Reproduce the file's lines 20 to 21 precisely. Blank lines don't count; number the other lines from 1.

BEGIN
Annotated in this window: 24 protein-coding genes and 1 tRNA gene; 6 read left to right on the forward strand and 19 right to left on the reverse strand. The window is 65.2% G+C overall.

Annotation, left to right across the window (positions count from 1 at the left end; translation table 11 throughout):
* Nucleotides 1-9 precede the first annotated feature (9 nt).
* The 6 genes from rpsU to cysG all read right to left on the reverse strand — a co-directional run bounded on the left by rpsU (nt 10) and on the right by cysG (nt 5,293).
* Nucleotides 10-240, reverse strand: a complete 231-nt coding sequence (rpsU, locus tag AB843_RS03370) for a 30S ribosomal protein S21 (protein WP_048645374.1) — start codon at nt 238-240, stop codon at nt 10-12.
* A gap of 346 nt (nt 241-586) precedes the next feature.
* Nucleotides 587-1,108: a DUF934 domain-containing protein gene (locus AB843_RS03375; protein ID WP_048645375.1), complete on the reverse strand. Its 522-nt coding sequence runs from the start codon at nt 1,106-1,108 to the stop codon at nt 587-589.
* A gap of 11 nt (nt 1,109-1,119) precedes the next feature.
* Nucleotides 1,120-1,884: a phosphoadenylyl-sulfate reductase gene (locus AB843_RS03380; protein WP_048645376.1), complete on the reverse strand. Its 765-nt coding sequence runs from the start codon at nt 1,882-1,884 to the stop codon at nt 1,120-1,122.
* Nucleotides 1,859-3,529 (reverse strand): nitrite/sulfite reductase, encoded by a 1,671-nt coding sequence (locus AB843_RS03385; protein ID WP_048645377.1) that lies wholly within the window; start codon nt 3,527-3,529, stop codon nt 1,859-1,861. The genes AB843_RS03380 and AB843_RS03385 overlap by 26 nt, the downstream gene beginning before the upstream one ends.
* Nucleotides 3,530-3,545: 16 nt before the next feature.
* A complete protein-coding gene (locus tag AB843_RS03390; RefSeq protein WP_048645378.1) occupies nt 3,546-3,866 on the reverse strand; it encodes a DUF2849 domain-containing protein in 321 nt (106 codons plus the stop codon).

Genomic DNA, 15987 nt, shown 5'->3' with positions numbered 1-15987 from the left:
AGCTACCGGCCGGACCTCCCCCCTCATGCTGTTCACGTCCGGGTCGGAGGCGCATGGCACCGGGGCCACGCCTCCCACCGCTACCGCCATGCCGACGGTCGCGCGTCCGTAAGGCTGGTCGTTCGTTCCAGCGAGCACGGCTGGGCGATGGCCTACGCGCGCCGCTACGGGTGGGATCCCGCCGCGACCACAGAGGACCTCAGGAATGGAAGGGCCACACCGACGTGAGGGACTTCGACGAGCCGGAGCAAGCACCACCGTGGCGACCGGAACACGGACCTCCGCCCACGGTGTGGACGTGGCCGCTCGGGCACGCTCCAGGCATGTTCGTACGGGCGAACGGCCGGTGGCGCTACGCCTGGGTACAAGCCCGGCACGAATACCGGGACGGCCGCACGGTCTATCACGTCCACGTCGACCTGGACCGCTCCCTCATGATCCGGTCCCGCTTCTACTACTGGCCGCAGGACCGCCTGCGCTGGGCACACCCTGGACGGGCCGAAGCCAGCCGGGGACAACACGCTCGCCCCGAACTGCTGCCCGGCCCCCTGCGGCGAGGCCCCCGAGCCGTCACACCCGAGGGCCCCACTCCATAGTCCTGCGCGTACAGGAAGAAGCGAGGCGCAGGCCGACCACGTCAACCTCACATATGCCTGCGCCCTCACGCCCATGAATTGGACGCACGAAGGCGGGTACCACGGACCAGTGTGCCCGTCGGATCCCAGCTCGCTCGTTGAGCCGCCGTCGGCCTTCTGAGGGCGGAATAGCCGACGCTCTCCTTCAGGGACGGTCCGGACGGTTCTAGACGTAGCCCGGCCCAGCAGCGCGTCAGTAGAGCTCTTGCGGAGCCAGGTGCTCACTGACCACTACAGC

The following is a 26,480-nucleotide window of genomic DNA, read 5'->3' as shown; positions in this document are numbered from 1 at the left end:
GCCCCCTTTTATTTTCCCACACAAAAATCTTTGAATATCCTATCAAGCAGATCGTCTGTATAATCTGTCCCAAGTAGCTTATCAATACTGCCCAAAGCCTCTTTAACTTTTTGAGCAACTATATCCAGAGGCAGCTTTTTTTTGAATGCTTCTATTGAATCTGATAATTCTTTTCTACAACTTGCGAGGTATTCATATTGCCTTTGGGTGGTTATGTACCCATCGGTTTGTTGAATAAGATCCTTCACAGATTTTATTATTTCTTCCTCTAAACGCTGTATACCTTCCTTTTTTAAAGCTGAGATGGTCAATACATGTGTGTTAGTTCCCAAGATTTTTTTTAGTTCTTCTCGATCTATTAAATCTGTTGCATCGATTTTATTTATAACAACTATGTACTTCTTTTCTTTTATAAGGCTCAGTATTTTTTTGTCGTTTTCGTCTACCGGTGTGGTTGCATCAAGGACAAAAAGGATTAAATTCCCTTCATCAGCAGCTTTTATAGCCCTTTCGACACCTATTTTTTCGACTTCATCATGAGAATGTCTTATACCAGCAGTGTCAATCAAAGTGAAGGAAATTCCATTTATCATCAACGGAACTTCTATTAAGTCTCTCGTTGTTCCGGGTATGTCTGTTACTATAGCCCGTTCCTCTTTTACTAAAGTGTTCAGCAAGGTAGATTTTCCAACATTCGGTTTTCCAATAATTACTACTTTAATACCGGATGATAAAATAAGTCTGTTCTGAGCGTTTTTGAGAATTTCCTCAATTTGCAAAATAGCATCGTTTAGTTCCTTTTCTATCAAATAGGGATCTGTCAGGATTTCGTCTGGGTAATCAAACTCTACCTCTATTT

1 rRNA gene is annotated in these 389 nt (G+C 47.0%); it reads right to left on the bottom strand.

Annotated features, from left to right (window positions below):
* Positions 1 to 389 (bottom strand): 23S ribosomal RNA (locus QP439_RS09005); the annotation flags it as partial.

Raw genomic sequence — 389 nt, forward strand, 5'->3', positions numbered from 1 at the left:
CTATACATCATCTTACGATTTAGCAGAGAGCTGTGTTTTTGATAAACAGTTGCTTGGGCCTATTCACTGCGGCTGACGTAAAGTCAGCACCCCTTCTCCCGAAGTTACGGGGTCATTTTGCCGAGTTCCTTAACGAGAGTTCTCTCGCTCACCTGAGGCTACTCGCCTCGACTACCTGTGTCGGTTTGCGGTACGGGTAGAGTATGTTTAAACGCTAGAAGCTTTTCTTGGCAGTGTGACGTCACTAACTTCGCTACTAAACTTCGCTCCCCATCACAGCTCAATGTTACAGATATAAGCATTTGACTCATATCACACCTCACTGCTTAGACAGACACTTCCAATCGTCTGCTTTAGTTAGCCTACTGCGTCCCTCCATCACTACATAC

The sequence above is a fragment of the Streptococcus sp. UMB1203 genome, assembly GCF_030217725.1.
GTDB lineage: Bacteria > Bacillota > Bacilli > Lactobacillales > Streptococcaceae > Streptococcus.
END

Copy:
Raw genomic sequence — 389 nt, forward strand, 5'->3', positions numbered from 1 at the left:
CTATACATCATCTTACGATTTAGCAGAGAGCTGTGTTTTTGATAAACAGTTGCTTGGGCCTATTCACTGCGGCTGACGTAAAGTCAGCACCCCTTCTCCCGAAGTTACGGGGTCATTTTGCCGAGTTCCTTAACGAGAGTTCTCTCGCTCACCTGAGGCTACTCGCCTCGACTACCTGTGTCGGTTTGCGGTACGGGTAGAGTATGTTTAAACGCTAGAAGCTTTTCTTGGCAGTGTGACGTCACTAACTTCGCTACTAAACTTCGCTCCCCATCACAGCTCAATGTTACAGATATAAGCATTTGACTCATATCACACCTCACTGCTTAGACAGACACTTCCAATCGTCTGCTTTAGTTAGCCTACTGCGTCCCTCCATCACTACATAC